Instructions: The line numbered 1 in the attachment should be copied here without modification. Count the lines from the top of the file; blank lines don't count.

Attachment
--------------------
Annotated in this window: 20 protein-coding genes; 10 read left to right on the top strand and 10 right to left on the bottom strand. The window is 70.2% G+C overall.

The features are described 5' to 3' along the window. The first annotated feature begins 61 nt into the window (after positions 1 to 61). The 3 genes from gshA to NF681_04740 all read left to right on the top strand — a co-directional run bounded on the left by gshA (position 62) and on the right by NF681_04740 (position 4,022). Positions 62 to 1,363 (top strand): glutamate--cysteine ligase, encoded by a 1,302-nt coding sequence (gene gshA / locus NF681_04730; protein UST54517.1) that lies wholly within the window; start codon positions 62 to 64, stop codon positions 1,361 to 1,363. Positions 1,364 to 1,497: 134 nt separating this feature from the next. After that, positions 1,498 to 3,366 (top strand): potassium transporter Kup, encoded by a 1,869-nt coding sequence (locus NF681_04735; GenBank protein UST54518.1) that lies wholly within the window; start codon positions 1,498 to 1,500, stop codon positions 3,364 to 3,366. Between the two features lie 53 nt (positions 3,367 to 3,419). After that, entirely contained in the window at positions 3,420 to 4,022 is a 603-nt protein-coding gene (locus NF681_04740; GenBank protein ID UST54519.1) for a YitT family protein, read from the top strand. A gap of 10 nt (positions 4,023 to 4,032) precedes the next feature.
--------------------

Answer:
Annotated in this window: 20 protein-coding genes; 10 read left to right on the top strand and 10 right to left on the bottom strand. The window is 70.2% G+C overall.